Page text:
Coptic pope appeals for calm as Egypt clashes continue


Nagaa Hamadi (Egypt) : Pope Shenouda III, the head of Egypt’s Coptic Church, has appealed for calm as sectarian clashes continued in the southern town of Nagaa Hamadi.

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In a message sent to all Coptic churches around the country, Pope Shenouda told Christians Thursday night that their religion calls on them to be patient, and that they should continue celebrating Christmas, which Coptic Christians observe on Jan 7.

The message came amid continued clashes between Muslim and Christian residents of the southern town of Nagaa Hamadi, following a drive-by shooting outside a church there the previous night that left eight Christian teenagers and one Muslim police officer dead.

Hundreds of Christians clashed with police on Thursday, smashing shops on one of the town’s main thoroughfares and attacking mosques with sticks and stones.

Muslim residents of the town responded on Thursday evening by rioting in predominantly Christian neighbourhoods of the town, some 650 kilometres south of Cairo, and smashing Christian-owned shops.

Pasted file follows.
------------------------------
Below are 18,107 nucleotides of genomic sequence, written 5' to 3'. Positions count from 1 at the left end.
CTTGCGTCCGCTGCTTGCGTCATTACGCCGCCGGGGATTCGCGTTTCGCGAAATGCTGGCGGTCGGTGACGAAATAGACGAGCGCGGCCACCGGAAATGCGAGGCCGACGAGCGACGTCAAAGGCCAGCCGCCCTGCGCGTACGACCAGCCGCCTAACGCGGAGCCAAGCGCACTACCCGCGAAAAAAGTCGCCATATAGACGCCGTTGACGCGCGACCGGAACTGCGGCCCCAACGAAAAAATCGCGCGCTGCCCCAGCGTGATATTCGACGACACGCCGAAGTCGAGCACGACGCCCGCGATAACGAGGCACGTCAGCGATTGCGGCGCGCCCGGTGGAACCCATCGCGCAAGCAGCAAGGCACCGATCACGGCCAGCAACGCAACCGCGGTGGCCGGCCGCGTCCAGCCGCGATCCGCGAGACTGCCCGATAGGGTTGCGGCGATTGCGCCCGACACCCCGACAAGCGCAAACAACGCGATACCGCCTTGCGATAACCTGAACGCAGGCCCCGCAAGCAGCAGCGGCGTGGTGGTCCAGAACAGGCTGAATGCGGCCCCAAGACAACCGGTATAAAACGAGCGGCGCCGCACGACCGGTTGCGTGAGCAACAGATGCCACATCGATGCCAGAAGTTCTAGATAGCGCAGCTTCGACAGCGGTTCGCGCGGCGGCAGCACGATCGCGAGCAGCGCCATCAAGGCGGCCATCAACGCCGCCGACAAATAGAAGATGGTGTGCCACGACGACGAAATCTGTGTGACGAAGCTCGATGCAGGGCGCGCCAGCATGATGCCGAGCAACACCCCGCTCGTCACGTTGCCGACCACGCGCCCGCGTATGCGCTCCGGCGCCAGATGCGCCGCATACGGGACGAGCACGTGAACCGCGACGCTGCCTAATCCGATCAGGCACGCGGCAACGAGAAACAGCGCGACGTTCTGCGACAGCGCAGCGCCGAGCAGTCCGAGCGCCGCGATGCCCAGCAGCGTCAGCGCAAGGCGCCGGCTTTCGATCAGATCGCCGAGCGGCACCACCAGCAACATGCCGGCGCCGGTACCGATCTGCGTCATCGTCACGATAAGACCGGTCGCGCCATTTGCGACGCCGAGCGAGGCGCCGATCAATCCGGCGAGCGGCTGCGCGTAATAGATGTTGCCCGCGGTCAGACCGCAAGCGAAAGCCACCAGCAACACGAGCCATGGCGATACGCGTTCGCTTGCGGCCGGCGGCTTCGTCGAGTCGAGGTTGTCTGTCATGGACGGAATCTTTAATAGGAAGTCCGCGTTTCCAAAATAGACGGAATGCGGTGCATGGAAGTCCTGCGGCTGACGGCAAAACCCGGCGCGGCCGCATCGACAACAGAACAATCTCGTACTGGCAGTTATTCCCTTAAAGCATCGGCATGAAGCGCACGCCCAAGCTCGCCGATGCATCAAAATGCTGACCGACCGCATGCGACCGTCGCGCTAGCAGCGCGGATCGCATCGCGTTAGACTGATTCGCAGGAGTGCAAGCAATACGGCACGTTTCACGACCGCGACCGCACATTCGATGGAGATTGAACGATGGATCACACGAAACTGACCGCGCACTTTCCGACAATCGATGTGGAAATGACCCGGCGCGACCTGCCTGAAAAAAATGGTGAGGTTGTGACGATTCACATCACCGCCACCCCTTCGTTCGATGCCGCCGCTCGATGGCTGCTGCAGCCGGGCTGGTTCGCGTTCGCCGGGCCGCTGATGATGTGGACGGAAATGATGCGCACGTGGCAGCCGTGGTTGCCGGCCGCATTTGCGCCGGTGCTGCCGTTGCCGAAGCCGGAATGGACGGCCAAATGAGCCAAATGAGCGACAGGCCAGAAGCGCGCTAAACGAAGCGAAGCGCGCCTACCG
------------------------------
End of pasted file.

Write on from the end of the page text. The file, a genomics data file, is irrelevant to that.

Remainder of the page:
Witnesses said the town was full of riot police, but that they initially appeared unable to stop the unrest.

Bishop Kirollos of the Nagaa Hamadi Diocese blamed the police for the incident, saying that he had asked security officers to take special precautions during Christmas celebrations.

Kirollos said he had received a text message on his mobile saying, “It is your turn”, and that he believed he had been the target of the attack, Cairo’s al-Masry al-Youm newspaper reported on its website.

He said townspeople had also threatened his parishioners in the streets, and that some had shouted “We will not let you have festivities”, the station reported.

Police said that they had identified three suspects in the case, and that they were pursuing them. One police officer, speaking to DPA on condition of anonymity, said police believed the shooters had been hired.

Sectarian relations in the town have been tense since Muslim residents rioted in response to the rape of a 12-year-old girl, allegedly by a Christian man.

According to government figures, Christians account for roughly 10 percent of Egypt’s population, though many Egyptian Christians believe the real figure is higher.

Clashes between Egypt’s Christian and Muslim populations are rare, but tensions do periodically erupt over disputes over women or the construction of houses of worship.